Friday, February 10, 2012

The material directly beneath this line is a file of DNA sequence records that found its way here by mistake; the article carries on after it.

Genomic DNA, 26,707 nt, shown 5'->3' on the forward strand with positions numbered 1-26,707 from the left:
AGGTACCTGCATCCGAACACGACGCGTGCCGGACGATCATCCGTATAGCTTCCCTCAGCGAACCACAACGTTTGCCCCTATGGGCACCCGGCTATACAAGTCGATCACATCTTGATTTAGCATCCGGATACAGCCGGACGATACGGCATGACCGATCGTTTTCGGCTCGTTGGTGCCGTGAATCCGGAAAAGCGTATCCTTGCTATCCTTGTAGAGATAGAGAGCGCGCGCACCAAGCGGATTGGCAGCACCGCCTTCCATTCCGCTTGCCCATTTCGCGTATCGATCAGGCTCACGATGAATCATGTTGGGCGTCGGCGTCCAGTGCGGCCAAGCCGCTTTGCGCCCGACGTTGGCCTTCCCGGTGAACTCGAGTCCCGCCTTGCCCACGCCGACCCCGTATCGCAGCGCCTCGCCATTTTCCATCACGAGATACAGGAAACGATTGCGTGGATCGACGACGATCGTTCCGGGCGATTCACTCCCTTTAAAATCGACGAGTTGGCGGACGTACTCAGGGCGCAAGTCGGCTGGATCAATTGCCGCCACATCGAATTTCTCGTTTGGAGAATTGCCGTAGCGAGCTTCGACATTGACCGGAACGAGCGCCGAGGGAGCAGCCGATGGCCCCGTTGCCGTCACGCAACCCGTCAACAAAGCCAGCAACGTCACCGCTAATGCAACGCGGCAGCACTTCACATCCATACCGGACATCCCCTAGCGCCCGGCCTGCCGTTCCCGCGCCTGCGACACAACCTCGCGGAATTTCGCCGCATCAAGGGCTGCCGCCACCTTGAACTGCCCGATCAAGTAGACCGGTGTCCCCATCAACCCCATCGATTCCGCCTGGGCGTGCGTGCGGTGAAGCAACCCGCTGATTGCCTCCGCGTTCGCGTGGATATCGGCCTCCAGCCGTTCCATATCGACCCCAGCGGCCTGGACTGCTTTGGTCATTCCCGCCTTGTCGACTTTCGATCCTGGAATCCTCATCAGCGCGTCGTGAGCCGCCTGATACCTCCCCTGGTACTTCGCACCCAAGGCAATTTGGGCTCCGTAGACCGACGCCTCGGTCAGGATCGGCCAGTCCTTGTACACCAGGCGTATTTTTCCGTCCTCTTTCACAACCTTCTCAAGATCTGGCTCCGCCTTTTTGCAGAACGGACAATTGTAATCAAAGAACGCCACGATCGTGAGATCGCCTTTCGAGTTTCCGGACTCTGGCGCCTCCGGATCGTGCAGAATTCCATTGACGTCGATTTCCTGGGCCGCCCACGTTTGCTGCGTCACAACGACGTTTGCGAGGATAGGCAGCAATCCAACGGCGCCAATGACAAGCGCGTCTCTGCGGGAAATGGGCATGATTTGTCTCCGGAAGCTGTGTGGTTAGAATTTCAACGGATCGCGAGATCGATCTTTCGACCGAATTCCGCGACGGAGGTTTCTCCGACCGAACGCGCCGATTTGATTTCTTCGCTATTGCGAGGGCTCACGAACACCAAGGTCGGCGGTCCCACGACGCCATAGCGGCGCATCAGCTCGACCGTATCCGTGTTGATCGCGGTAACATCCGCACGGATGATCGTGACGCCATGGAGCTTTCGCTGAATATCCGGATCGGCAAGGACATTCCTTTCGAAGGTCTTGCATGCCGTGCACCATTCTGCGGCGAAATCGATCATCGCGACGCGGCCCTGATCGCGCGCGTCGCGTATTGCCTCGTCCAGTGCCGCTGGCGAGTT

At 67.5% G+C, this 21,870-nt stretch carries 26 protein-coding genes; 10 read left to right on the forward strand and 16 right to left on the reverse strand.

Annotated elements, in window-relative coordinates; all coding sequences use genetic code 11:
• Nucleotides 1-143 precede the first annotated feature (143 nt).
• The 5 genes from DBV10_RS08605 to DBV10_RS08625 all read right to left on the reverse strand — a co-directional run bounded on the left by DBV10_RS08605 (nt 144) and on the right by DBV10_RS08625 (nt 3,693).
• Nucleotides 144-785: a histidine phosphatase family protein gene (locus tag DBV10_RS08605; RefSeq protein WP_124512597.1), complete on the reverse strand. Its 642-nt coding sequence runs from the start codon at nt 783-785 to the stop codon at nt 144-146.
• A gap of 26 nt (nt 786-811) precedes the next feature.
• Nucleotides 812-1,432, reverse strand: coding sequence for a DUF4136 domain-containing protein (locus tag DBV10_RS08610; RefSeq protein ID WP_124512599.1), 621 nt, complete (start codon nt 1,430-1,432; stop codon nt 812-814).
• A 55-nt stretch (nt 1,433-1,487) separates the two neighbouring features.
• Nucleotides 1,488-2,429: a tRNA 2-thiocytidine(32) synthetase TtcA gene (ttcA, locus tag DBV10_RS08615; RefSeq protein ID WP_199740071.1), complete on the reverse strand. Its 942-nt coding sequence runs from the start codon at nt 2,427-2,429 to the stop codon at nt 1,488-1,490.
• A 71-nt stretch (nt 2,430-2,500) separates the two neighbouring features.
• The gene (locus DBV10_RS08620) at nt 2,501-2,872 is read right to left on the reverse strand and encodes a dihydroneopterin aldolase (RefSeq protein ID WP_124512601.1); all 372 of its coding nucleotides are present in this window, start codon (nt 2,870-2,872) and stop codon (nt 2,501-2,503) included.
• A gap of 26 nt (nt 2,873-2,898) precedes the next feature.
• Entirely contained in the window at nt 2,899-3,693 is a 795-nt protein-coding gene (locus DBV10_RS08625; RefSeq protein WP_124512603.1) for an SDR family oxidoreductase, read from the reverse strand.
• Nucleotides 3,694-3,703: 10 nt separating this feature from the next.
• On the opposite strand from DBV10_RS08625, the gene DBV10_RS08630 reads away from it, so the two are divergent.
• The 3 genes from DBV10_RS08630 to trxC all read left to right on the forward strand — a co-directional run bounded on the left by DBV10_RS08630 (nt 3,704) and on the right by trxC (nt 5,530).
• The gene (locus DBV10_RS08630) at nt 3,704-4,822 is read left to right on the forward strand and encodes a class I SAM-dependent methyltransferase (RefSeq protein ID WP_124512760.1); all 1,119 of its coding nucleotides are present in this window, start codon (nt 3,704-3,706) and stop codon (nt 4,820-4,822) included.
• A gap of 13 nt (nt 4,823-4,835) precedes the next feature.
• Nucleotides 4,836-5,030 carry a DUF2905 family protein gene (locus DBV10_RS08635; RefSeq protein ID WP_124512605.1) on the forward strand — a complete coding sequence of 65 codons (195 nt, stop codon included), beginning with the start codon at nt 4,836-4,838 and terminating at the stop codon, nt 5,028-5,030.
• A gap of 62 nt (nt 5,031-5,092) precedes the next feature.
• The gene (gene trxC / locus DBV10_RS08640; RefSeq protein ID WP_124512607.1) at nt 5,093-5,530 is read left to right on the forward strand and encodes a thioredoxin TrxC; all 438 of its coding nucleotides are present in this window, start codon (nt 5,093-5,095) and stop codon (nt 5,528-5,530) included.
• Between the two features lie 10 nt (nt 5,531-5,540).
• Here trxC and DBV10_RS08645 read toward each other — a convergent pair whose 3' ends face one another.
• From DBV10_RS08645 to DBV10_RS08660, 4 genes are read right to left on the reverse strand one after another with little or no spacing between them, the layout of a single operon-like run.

Last night was the women's tea for the staff and students here at CBTS. I got there right on time, even though nothing in Africa seems to start on time. When I got the invitation from Ma Massa Angelista, she told me it would begin right at 5pm even if all the people were not there. Ma Massa lived in the United States for a few years so I was convinced it would really start on time. Needless to say, Ma Massa did not even arrive until 515pm. This is only the second such event they have had with the women here and it was not like we have at home. The classroom was big and dusty, there was tea in coolers to keep it warm, the missionaries brought baked goods but nothing was set up "pretty" or even organized. We offered to help but were told we were the guest of honor so we couldn't do that. In the front of the room, there was a long table that they put a plastic table cloth with hamburgers and hot dogs along the edge as decoration. At this long table was seated: Ma Massi, Stella - the student body representative, Helen - Secretary, and a man (whose name I did not get) - dean of men. The tea only started 20 minutes late and moved along pretty well after that. I think they had hoped it would be a celebration with dancing and fun but not one followed through, even when Helen encouraged them to get up and dance. It was new to them and the fact that it was held in a classroom made the women feel like they were in class and should control themselves, I guess. Ma Massi shared a devotion in the beginning about unity. My talk that followed fit right in with unity. I shared some of my testimony and then shared about small prayer groups that I have been involved in over the years. My topic was on Women's ministry in the USA - the first thing that popped into my mind was scrap booking and I was pretty sure that would have no place in this land. I did share how our women's ministry has retreats, socials, Bible studies, teas and other events. At the end there was a woman who stood up and said she thinks they should have retreats. Prayer groups seems like something anyone who wanted to grow in their faith could do. The prayer groups I have been involved in have always fit a purpose in whatever season of life I have been in, and the relationships made through those experiences are rock solid. What surprised me is how emotional I got when I was sharing - I was not expecting to cry for goodness sake. Ellie was there with me and I ended by sharing how Ellie started a prayer group for young ladies when she was only 13. I wanted them to not make excuses but to see that anything is possible. When I finished and sat down, Helen stood up and said, very earnestly "How are you feeling women, after hearing this Ma talk? Do you have a burning in your chest as I do? How are you feeling?" Honestly, as I was writing, I had a burning in my own chest. Even though being committed to a small group of women and praying on a regular basis has been life changing for me in the past, I have not been involved with a specific group of women in a long time. This is one of the things I hope to change when I get home. After our refreshments, Andrea shared on being a Pastor's wife. She asked for a show of hands as to who were pastor's wives or their husbands were going to be pastors when they finished school. I think over half the room raised their hands. Andrea did a great job - even though her husband accidently printed page 1 twice instead of printing her 2nd page of her script, she handled it quite well. What she shared was relevant for any of us but especially Pastor's wives. She spoke on being thankful and encouraging our husbands. I know she touched the hearts of many of the women there. One thing I have noticed is that most of these women are extremely shy. I had assumed in a room that size that most of the women would know each other but that did not seem to be the case. At the end of the tea, the women just quickly left the room - nothing like the gabbing that goes on in America. I did have one woman ask if we could talk. She is working on her thesis and thought some of the things I shared would be fitting for her topic so she wanted to ask more questions. I'm looking forward to meeting with her this coming week. I could tell I had people praying for me because I felt extremely calm and I even talked slower than I ever remember talking. Before I got up, the women all introduced themselves (yes we went around a room of over 50 people). Most of them did not seem to speak English very well and I felt my heart sink. I prayed under my breath for God to open their ears to understand us because it seemed like a waste of time for me to see anything. By the looks on their faces and the nods of heads, I believe God was faithful in answering that prayer. My prayer now will be for these women to follow through and come together in unity and prayer.